Thought For The Day
Thought For The Day
January 1st 2000
I see in the new year at a party thrown by Gilbert and George. They're dressed in matching beige suits of conservative cut. In contrast, the people who surround them are got up in the most outrageous garb. One is a Chinese peasant, one a tasteful silver Superman, one a spangled pantomime dame. And tonight I'm a Scottish S&M pirate.
There are several scary East End rough trade hardmen around too, like the people you see in the background of photos of Morrissey or films about Francis Bacon. On the roof, when all the fireworks go up from the Thames, and before a gunpowder plume of smoke engulfs Spitalfields, Gilbert and George tilt large gulps out of a huge bottle of Moet.
Later in the evening I end up in a drunken huddle with Gilbert, my friend Sophia, and Tsu, a cute young Malasian who is getting his bottom caressed a lot. Somehow the scene is both grotesque and touching. Gilbert is a middle-aged, tidy and very proper satyr, his lechery in a seaside postcard spirit. It reminds me of my dinner with Pierre et Gilles, when their Vietnamese boy-slave suddenly burst into inexplicable tears. Meanwhile, of course, I am here with two Japanese girls a lot younger than me.
Gilbert and George are naughty vaudevillians. I wonder if they will be remembered as a 20th Century act. (I call them an act because I always think of them singing 'Underneath The Arches'). I suppose they will, so this New Year's eve probably brings something tragic for them, the gradual arrival of their irrelevance. And Momus, is that a 20th Century act?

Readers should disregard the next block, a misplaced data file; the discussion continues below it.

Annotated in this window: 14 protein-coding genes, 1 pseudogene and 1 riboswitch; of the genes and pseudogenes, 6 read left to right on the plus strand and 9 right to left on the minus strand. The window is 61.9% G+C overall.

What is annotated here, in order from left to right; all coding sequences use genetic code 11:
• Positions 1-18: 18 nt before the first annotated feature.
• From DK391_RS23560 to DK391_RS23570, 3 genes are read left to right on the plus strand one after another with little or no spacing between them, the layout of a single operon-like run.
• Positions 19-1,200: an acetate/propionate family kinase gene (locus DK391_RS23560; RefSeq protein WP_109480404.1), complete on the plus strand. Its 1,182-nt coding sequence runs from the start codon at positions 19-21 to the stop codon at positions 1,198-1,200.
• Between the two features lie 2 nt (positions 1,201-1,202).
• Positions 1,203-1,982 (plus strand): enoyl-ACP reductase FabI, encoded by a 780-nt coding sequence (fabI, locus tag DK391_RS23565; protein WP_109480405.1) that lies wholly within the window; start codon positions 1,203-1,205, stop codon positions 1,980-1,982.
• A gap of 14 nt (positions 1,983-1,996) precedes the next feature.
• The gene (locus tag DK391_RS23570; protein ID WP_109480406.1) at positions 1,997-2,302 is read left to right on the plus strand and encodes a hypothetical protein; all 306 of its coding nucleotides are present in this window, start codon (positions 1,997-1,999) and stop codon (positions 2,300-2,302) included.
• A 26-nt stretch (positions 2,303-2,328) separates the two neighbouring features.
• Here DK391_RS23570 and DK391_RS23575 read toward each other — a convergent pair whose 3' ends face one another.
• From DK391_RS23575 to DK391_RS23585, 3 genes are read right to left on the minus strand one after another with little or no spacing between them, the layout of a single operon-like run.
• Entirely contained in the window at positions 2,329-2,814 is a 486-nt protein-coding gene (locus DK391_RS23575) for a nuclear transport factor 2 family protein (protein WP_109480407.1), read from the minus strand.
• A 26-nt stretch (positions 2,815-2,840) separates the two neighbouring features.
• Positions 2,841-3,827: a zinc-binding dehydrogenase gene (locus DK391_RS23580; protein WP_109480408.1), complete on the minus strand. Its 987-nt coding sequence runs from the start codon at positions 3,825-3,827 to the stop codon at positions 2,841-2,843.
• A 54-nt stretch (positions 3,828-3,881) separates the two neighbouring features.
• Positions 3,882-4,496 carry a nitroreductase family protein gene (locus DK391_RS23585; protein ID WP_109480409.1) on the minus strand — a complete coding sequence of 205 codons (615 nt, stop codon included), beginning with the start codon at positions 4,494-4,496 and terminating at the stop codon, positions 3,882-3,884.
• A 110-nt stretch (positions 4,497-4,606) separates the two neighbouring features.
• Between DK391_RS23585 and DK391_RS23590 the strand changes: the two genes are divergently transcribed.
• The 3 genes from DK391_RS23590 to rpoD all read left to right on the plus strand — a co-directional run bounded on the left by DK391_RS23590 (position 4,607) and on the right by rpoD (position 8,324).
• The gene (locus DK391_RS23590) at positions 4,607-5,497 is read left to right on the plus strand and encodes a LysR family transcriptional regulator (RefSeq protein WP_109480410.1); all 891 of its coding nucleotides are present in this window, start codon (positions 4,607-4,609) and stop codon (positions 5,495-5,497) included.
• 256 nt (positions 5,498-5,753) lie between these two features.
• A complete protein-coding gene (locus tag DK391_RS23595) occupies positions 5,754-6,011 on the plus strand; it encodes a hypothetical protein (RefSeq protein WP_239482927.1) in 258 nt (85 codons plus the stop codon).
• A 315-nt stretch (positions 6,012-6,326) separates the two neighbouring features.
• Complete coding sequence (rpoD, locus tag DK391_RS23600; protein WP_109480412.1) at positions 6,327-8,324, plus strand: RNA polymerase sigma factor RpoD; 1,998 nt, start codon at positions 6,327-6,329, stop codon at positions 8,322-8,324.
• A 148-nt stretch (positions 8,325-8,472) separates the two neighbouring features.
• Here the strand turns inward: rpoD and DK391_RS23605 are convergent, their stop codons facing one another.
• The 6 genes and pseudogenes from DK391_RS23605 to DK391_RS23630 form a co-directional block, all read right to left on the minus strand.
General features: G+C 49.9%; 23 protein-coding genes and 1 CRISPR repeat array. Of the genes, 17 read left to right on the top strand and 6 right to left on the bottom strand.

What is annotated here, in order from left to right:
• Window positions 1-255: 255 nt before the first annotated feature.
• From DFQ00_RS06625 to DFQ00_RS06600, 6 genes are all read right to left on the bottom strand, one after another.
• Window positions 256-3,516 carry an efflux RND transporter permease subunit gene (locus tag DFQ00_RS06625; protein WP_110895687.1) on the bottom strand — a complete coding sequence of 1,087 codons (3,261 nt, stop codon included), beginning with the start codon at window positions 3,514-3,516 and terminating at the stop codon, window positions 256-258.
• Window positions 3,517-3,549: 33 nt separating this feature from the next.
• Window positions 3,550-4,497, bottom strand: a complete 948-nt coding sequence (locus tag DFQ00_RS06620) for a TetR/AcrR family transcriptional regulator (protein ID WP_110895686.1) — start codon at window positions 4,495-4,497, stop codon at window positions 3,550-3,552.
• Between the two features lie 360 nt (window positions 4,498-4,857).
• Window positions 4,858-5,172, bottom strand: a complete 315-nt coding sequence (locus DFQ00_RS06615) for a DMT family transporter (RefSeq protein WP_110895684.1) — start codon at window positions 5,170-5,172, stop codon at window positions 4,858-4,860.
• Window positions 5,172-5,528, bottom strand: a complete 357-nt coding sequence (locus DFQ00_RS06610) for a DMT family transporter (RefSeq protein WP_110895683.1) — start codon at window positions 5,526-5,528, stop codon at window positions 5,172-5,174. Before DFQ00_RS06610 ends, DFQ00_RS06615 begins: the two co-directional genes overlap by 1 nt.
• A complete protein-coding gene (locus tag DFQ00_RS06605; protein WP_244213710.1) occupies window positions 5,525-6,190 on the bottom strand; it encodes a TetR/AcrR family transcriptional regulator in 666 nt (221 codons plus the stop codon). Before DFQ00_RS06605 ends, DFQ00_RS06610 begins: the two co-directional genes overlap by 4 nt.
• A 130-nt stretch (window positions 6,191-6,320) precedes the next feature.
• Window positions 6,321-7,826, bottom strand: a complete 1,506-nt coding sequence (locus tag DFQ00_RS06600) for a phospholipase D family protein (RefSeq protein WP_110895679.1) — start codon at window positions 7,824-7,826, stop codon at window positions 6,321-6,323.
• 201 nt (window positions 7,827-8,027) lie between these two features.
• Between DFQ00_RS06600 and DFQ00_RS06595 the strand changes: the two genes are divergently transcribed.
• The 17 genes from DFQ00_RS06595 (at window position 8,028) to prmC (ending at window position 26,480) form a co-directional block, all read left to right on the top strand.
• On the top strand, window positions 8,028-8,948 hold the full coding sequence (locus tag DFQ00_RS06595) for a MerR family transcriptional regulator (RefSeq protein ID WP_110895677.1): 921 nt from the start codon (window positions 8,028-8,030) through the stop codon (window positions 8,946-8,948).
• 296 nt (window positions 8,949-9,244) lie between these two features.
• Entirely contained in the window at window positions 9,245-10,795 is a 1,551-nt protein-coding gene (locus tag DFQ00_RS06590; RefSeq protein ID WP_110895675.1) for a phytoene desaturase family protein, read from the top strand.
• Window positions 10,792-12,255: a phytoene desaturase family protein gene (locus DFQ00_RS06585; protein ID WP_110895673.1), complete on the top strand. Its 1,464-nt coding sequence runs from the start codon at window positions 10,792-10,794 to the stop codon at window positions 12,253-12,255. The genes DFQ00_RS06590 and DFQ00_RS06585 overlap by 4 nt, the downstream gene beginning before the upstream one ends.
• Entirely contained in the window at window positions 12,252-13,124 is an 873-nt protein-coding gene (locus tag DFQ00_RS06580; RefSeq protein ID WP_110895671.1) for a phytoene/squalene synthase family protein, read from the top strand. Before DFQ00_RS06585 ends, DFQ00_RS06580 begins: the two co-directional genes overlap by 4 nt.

Shit On Piss!
Sophia, co-author of Post-Feminism For Beginners, gets very drunk and starts attacking me with big wet kisses. ('You're afraid of assertive women like me, aren't you?' she challenges.) We stagger around together for a while. On the wall are Gilbert and George's Fundamental Pictures. Shit On Piss. Piss On Piss. Fart On Shit. Shit On Us.
In fact, their immaculate warehouse is impeccably tidy, and there's a scary skinhead housekeeper running around telling people not to mess it up. Happy new year, scary housekeeper! Piss on loft! Sick on glass table!
When we get home, I send the lift unmanned up to the sixth floor and don't step inside until I can see that it has returned safely. On the news it says that there are no Y2K incidents so far, but I'm taking no risks.
Barney On The Sydney Harbour Bridge
I wake up on the first day of the year 2000 in immediate need of tea and, strangely, Matthew Collings' book about the New York art scene It Hurts.
'You can't just say anything you like,' he observes. 'You have to join in the official discourse. There are discourses for everything. But with art the discourse is incredibly tortured and unreal, and you have to get to know it over many years. At first you can't believe the phoneyness and unreality. It's like a bad film, set in the art world. It's so extreme, you feel sure everybody must be joking and that suddenly they're going to admit it. But they never do... Innovations in art often seem to be about calling the bluff of the discourse. The new often seems satirical almost. The discourse reels, then adapts. The new seems solemn.'
This seems like good advice for my coming months in New York. It also seems like a good template for the world. We should be trying to make a 21st Century which stuns us, makes us reel, makes us say 'This has to be a joke!' The interesting moment is the one just before we adapt and collaborate to make the joke solemn and accepted, before eventually turning it into something boring and super-known, like a soundbite of Neil Armstrong walking on the moon.